Laura  

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Laura and poetry

In 1327, the sight of a woman called "Laura" in the church of Sainte-Claire d'Avignon awoke in him a lasting passion, celebrated in the Rime sparse ("Scattered rhymes"). Later, Renaissance poets who copied Petrarch's style named this collection of 366 poems Il Canzoniere ("Song Book"). Laura may have been Laura de Noves, the wife of Count Hugues de Sade (ancestor of Marquis de Sade). While it is possible she was an idealized or pseudonymous character - particularly since the name "Laura" has a linguistic connection to the poetic "laurels" Petrarch coveted - Petrarch himself always denied it. Her realistic presentation in his poems contrasts with the clichés of troubadours and courtly love. Her presence causes him unspeakable joy, but his unrequited love creates unendurable desires. There is little definite information in Petrarch's work concerning Laura, except that she is lovely to look at, fair-haired, with a modest, dignified bearing.

Laura and Petrarch had little or no personal contact. According to his "Secretum", she refused him for the very proper reason that she was already married to another man. He channeled his feelings into love poems that were exclamatory rather than persuasive, and wrote prose that showed his contempt for men who pursue women. Upon her death in 1348, the poet finds that his grief is as difficult to live with as was his former despair. Later in his "Letter to Posterity", Petrarch wrote: "In my younger days I struggled constantly with an overwhelming but pure love affair - my only one, and I would have struggled with it longer had not premature death, bitter but salutary for me, extinguished the cooling flames. I certainly wish I could say that I have always been entirely free from desires of the flesh, but I would be lying if I did."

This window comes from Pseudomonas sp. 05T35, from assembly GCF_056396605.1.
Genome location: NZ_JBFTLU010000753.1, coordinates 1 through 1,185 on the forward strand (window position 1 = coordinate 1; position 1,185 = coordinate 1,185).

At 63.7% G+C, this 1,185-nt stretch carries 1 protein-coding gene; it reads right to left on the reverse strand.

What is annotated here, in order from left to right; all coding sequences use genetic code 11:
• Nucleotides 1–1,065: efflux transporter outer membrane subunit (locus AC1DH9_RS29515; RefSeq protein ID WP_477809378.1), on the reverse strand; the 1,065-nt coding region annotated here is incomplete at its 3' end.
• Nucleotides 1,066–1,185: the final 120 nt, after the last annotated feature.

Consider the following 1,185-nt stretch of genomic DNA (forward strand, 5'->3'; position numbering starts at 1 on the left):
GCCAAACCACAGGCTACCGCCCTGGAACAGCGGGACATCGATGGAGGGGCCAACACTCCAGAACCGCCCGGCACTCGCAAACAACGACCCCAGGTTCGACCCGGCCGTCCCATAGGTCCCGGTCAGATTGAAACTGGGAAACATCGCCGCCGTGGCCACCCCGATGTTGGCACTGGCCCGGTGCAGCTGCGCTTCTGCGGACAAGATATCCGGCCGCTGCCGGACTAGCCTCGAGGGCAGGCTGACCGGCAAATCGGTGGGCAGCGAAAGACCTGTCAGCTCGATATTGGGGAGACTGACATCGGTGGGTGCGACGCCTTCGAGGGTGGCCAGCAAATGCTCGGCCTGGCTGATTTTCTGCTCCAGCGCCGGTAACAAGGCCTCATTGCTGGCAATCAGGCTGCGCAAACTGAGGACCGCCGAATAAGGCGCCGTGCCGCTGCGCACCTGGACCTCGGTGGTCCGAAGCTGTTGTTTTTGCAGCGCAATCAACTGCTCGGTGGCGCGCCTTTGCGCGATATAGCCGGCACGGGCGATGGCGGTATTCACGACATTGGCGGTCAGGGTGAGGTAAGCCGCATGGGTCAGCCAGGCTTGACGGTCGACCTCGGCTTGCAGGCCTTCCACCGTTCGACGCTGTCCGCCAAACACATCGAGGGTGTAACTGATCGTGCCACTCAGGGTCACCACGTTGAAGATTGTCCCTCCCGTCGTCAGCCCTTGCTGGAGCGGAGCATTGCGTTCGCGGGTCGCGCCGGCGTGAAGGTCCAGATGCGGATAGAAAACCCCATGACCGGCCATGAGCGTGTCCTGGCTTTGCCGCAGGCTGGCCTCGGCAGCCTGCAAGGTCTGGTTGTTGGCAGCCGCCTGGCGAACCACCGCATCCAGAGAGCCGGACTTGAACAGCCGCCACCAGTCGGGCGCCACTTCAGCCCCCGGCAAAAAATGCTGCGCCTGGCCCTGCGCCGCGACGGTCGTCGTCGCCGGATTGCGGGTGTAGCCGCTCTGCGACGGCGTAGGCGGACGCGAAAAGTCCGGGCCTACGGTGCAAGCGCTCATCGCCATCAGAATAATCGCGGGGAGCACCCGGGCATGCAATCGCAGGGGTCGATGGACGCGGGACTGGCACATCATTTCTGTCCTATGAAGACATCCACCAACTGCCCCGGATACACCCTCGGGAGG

Petrarch polished and perfected the known sonnet form inherited from Giacomo da Lentini and which Dante widely used in his Vita Nova to popularise the new courtly love of Dolce Stil Novo. Many of Petrarch's poems collected in the Canzoniere (dedicated to Laura) were indeed sonnets, and the Petrarchan sonnet still bears his name. Romantic composer Franz Liszt set three of Petrarch's Sonnets (47, 104, and 123) to music for voice, Tre sonetti del Petrarca, which he later would transcribe for solo piano for inclusion in the suite Années de Pèlerinage.



Unless indicated otherwise, the text in this article is either based on Wikipedia article "Laura" or another language Wikipedia page thereof used under the terms of the GNU Free Documentation License; or on research by Jahsonic and friends. See Art and Popular Culture's copyright notice.

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